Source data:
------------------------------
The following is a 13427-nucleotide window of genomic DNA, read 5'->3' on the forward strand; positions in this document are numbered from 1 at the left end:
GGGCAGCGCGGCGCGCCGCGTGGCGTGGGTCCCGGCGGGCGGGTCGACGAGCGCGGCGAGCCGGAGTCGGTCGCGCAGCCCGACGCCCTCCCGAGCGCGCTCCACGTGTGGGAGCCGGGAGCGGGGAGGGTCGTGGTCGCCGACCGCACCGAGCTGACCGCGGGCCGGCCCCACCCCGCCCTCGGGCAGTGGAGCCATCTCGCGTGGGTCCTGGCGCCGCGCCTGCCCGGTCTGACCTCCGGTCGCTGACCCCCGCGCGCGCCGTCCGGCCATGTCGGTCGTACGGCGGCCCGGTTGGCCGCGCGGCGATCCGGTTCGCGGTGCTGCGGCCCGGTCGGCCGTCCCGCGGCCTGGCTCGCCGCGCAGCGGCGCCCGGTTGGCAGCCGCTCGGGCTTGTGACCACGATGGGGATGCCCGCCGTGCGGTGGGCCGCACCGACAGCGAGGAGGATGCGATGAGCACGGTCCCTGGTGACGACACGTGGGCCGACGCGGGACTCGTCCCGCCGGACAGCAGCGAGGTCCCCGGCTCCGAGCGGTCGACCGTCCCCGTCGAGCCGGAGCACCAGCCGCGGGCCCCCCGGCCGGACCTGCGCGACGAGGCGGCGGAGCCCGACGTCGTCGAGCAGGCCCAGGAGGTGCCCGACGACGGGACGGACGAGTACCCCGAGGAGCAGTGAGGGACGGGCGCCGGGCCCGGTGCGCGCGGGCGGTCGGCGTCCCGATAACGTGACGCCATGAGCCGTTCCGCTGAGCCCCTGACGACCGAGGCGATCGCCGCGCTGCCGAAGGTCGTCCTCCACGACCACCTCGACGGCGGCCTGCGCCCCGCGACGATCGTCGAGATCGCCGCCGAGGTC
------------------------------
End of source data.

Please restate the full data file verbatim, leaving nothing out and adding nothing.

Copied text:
The following is a 13427-nucleotide window of genomic DNA, read 5'->3' on the forward strand; positions in this document are numbered from 1 at the left end:
GGGCAGCGCGGCGCGCCGCGTGGCGTGGGTCCCGGCGGGCGGGTCGACGAGCGCGGCGAGCCGGAGTCGGTCGCGCAGCCCGACGCCCTCCCGAGCGCGCTCCACGTGTGGGAGCCGGGAGCGGGGAGGGTCGTGGTCGCCGACCGCACCGAGCTGACCGCGGGCCGGCCCCACCCCGCCCTCGGGCAGTGGAGCCATCTCGCGTGGGTCCTGGCGCCGCGCCTGCCCGGTCTGACCTCCGGTCGCTGACCCCCGCGCGCGCCGTCCGGCCATGTCGGTCGTACGGCGGCCCGGTTGGCCGCGCGGCGATCCGGTTCGCGGTGCTGCGGCCCGGTCGGCCGTCCCGCGGCCTGGCTCGCCGCGCAGCGGCGCCCGGTTGGCAGCCGCTCGGGCTTGTGACCACGATGGGGATGCCCGCCGTGCGGTGGGCCGCACCGACAGCGAGGAGGATGCGATGAGCACGGTCCCTGGTGACGACACGTGGGCCGACGCGGGACTCGTCCCGCCGGACAGCAGCGAGGTCCCCGGCTCCGAGCGGTCGACCGTCCCCGTCGAGCCGGAGCACCAGCCGCGGGCCCCCCGGCCGGACCTGCGCGACGAGGCGGCGGAGCCCGACGTCGTCGAGCAGGCCCAGGAGGTGCCCGACGACGGGACGGACGAGTACCCCGAGGAGCAGTGAGGGACGGGCGCCGGGCCCGGTGCGCGCGGGCGGTCGGCGTCCCGATAACGTGACGCCATGAGCCGTTCCGCTGAGCCCCTGACGACCGAGGCGATCGCCGCGCTGCCGAAGGTCGTCCTCCACGACCACCTCGACGGCGGCCTGCGCCCCGCGACGATCGTCGAGATCGCCGCCGAGGTC